Each partner's healthcare needs may also figure into the choice, especially if one spouse has higher healthcare usage than the other. The partner who has higher usage might benefit from coverage under a gold-plated plan even if it has higher premiums that may result in lower overall outlays than opting for a plan with cheaper premiums but more out-of-pocket expenses. If children also have heavy healthcare usage, the better-quality plan is apt to be a good fit for them, too. Meanwhile, the spouse with few healthcare expenses could opt for a cheaper, skinnied-down plan, thereby reducing the family's total healthcare outlays.
What Kind of Health Insurance Coverage Should You Get During Open Enrollment?
If you’re part of a married couple or family working your way through open enrollment in 2022, here are some of the key issues to keep in mind as you decide whether to choose employee-only, employee-plus-one, or family coverage.
1) Compare costs among plans.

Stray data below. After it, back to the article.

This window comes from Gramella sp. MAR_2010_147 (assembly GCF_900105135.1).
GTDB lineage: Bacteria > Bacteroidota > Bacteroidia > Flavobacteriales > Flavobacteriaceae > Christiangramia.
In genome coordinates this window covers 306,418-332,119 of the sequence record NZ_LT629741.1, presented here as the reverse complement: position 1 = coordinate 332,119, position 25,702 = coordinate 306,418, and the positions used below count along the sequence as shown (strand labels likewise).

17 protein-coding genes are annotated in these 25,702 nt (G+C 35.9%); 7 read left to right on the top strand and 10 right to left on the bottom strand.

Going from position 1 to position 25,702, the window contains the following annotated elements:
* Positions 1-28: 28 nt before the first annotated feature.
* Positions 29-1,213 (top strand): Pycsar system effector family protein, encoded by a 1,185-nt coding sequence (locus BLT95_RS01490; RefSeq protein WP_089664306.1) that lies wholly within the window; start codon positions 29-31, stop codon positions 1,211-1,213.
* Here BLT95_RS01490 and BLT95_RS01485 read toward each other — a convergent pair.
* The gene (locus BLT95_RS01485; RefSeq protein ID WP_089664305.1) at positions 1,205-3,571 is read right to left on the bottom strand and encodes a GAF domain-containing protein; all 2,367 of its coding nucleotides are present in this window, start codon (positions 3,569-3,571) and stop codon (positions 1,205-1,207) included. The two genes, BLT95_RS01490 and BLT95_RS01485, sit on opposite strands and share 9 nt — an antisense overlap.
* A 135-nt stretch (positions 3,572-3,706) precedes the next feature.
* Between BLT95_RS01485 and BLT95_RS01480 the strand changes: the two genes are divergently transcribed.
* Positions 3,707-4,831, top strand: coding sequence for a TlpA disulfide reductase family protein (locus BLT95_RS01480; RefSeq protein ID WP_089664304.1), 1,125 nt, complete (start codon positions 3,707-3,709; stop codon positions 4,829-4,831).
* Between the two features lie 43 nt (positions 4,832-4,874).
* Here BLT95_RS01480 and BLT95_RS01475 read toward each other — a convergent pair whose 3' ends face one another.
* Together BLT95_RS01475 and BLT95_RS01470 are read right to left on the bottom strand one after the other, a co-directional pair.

2) Understand your healthcare needs and health insurance policy usage.
3) Determine whether dual coverage makes sense for you and your spouse.
Compare the Costs of Health Insurance Coverage Under Different Plans: Is a Traditional PPO or HDHP Right for You?
Comparing costs among plans is a key starting point when deciding which spouse's plan is best and whether to choose coverage for the employee only, employee plus one, or family coverage. A complicating factor is that employers often have multiple options for coverage, with larger firms more likely to field multiple types of plans than smaller ones. Sixty-four percent of workers had access to more than one type of healthcare coverage in 2020, according to a survey from the Kaiser Family Foundation. That means that not only do couples have to compare costs for employee-only, employee-plus-one, or family coverage at their respective plans, but they may also have to compare the costs for multiple plan types for each employer.